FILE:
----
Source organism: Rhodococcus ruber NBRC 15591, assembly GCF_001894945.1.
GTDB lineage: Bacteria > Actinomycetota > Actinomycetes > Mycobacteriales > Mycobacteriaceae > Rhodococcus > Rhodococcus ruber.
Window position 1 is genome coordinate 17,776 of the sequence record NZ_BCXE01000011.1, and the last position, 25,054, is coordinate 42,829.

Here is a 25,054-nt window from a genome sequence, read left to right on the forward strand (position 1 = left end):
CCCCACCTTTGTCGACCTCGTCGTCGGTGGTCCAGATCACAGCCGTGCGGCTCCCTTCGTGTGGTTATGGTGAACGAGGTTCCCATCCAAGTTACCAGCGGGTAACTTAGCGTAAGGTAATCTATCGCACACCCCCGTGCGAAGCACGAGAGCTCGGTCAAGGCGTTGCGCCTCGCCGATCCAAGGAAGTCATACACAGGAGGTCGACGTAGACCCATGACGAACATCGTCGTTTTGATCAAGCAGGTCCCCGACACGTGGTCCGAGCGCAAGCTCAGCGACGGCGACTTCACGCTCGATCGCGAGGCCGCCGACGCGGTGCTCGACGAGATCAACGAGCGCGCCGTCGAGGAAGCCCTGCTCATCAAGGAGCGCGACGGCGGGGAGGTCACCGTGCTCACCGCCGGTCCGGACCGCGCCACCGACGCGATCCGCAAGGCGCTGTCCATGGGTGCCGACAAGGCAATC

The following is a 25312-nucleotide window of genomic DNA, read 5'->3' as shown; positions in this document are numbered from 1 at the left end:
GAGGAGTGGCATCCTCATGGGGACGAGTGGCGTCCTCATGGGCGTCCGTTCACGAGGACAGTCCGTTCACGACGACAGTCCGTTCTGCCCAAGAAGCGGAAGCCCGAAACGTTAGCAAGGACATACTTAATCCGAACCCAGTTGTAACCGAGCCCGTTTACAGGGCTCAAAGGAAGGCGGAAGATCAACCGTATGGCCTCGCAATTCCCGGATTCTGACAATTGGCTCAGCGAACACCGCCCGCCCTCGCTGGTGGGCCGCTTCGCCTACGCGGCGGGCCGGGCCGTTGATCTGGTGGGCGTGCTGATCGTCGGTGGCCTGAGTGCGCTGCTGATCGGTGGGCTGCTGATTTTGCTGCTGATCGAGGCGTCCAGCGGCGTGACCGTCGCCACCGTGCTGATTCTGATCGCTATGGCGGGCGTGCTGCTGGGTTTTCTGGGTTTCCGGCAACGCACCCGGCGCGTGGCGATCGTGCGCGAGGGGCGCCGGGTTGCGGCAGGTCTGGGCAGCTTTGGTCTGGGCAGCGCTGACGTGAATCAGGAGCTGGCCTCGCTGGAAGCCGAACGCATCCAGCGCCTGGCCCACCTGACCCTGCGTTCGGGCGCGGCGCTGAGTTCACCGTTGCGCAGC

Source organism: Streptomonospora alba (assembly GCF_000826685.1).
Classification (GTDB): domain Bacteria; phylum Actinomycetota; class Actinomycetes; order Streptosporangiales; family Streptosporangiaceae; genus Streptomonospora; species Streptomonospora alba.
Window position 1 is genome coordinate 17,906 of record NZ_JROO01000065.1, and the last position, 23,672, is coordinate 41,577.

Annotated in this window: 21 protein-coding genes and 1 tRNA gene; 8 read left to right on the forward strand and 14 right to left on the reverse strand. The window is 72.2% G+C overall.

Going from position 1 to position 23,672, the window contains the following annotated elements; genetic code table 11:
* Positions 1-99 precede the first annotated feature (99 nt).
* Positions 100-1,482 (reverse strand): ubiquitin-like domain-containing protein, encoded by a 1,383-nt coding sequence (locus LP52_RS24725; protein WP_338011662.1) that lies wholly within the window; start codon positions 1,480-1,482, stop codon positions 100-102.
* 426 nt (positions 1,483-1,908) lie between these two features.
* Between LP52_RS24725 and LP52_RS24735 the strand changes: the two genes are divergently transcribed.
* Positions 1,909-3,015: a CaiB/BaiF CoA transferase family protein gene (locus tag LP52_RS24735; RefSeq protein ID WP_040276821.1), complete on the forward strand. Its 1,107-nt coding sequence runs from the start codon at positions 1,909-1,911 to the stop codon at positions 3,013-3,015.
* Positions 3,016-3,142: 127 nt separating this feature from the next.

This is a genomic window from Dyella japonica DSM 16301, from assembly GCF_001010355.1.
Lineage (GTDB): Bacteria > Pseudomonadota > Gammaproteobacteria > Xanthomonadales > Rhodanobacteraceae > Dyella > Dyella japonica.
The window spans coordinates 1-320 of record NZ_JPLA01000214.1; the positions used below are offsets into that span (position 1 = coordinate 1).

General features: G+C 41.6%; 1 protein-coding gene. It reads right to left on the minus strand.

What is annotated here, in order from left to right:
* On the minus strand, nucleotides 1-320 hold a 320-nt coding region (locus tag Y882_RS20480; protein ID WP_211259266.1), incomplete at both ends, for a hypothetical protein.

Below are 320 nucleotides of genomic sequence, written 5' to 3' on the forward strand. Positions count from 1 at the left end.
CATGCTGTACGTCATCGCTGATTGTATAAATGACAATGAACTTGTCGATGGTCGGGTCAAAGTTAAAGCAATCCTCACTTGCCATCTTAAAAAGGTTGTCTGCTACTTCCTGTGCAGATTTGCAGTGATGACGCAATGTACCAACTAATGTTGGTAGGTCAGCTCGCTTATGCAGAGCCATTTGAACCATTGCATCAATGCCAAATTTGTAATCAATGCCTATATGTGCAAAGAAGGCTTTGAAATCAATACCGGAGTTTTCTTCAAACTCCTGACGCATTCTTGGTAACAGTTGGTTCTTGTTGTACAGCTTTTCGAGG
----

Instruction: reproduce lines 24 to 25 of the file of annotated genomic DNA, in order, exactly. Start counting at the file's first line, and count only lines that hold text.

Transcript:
* On the minus strand, nucleotides 1-320 hold a 320-nt coding region (locus tag Y882_RS20480; protein ID WP_211259266.1), incomplete at both ends, for a hypothetical protein.

Below are 320 nucleotides of genomic sequence, written 5' to 3' on the forward strand. Positions count from 1 at the left end.